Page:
“The best remedy for those who are afraid, lonely or unhappy is to go outside, somewhere where they can be quiet, alone with the heavens, Nature and God. Because only then does one feel that all is as it should be." Anne Frank
"The happiness of the bee and the dolphin is to exist. For man it is to know that and to wonder at it." Jacques Cousteau
When living in Africa, one’s closeness to all things natural – sky, earth, water, stars, animals and plants - becomes, for many, an integral part of life.
The great and varied natural beauty of the continent, the supremacy of the land and elements over humans, the intimacy with Nature, and the presence of wild animals are experienced on a day-to-day basis; and in time affect the heart, mind and spirit in unspoken, mysterious ways.
Add to this the open-ness, warmth, friendliness, humour, and ready acceptance of the African people, and the easy familiarity of human interactions, and life takes on a relaxed and laid-back tenor.
Once Africa is in the blood, one hankers for it when away, with a persistent and sometimes intense calling that brings one back again and again.
Begin with Egypt, the antiquity of whose complex culture defies the imagination, stretching back more than 5,000 years. Ancient, grandiose monuments, statues, temples and ruins dot the landscape, nearly everywhere we go. There is the feeling of living in, being absorbed in, that distant past, on a daily basis, despite the mechanisations of the modern day.
We peel back the layers of history – conquerors and civilisations that have made Egypt their own - Libyans, Assyrians, Persians, Greeks, Romans, Arabs, and later the French and British.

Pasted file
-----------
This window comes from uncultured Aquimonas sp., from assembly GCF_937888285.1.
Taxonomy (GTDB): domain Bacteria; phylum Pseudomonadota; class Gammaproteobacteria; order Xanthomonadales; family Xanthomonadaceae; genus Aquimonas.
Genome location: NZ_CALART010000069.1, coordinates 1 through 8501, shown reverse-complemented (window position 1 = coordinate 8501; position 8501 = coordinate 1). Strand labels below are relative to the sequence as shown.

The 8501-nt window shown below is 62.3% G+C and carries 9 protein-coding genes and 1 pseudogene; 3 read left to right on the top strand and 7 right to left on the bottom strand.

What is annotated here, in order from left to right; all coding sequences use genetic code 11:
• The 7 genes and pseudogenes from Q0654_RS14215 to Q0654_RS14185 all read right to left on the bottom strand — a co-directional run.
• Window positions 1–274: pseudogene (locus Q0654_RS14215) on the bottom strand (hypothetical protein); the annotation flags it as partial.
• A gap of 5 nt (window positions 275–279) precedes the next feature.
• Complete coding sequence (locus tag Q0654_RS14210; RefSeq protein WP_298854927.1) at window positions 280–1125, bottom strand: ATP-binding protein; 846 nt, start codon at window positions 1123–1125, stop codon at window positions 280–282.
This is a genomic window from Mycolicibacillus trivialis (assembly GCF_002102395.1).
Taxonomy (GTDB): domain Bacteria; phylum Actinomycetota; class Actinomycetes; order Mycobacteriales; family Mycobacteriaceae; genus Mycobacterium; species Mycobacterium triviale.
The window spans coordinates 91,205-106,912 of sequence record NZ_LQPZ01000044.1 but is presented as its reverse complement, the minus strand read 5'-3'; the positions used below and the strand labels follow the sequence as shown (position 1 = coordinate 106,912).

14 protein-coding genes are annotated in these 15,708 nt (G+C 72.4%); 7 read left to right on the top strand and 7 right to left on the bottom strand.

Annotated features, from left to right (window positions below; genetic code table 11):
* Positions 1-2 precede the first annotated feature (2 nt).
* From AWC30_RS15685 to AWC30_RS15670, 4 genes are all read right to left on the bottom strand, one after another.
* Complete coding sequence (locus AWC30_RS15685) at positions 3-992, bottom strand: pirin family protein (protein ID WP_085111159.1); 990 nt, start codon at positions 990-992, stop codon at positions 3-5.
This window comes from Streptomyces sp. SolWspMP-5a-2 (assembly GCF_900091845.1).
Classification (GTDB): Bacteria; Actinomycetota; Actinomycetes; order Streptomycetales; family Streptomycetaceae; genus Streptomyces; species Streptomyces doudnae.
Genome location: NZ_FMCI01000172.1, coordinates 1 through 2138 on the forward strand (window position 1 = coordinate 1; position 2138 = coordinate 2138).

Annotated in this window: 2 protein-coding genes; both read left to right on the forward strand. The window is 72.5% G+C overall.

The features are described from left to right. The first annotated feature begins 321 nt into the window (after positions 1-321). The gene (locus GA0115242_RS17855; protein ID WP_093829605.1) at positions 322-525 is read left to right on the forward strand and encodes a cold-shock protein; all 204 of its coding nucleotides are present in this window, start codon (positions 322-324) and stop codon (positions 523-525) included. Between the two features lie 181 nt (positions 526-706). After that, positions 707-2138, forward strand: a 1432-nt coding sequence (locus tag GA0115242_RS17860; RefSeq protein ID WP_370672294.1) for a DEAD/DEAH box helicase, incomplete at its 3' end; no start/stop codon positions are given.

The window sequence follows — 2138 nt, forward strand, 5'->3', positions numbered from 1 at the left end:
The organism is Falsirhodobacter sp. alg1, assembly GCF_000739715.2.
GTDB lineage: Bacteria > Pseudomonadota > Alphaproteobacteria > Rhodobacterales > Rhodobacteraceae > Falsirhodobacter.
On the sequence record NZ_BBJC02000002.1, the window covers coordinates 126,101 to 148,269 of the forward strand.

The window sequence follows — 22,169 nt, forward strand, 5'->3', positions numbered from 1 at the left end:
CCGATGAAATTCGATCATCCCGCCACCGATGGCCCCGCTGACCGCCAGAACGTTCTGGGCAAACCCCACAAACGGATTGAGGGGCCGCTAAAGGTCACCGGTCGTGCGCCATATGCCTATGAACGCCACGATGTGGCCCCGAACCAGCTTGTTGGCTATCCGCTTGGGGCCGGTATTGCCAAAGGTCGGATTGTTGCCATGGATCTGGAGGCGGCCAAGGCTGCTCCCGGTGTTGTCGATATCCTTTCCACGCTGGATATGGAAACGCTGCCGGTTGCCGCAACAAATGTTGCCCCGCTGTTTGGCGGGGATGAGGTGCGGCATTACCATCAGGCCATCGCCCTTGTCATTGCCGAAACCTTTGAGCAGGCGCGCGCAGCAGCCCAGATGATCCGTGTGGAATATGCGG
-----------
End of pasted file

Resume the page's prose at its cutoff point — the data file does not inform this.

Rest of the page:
We come to understand, in some small measure, the sophisticated and complete mastery of stone – and the country’s history told through its monuments, marvelling at the massive size of the pharaohs’ statues, as they advertise the power, glory, supremacy and invincibility of their empires, and their link to the divine gods.
Abu Simbel: A temple attendant is dwarfed by giant statues in the Temple of the Sun God Re Harakhte.
Esna: Father and son, in the shifting shadows of the Temple of Khnum.
Zanzibar, Tanzania, 2003
The smell of cinnamon, cloves and other exotic spices. A gentle ocean breeze suggestive of the currents and monsoons that have transported conquerors, settlers and traders from many distant lands – the Sumerians, Phoenicians, Assyrians, Greeks, Romans, Chinese, Malaysians and Indonesians of the pre-Christian era, the Persians, Indians, Arabians, Portuguese and British of later times.
Strolling the narrow, cobbled streets of the capital Stone Town – its architecture reflecting the great fusion of cultures, and in certain pockets, hidden cellars and caves that served the heinous slave trade, for which the city was a major conduit.
Gutted roads cut straight lines through forests of towering, tangled trees, leading in almost every case to gorgeous, white powder sand beaches, their gentle, pure waters a rainbow swirl of infinite shades of blue.
Matemwe Beach: A village woman harvests seaweed, which when dried, will be sold to a local market, later to supply buyers from the Far East.
Zomba Plateau, Malawi, 1986
From a tearoom atop this resplendent plateau can be gained a view – and understanding – of the vast, seemingly endless sweep of the African plains.
Through meandering footpaths of thick, verdant forests, where men dressed in torn and tattered clothes move with grace, though balancing impossibly heavy loads of firewood on their heads.